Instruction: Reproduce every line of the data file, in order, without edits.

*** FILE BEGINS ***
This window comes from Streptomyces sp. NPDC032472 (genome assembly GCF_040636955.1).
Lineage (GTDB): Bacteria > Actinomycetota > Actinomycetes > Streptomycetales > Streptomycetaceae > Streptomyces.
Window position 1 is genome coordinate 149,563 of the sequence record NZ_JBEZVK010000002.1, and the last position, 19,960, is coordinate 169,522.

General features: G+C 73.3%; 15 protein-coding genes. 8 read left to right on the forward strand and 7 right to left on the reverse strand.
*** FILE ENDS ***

This window comes from Streptomyces sp. NPDC032472 (genome assembly GCF_040636955.1).
Lineage (GTDB): Bacteria > Actinomycetota > Actinomycetes > Streptomycetales > Streptomycetaceae > Streptomyces.
Window position 1 is genome coordinate 149,563 of the sequence record NZ_JBEZVK010000002.1, and the last position, 19,960, is coordinate 169,522.

General features: G+C 73.3%; 15 protein-coding genes. 8 read left to right on the forward strand and 7 right to left on the reverse strand.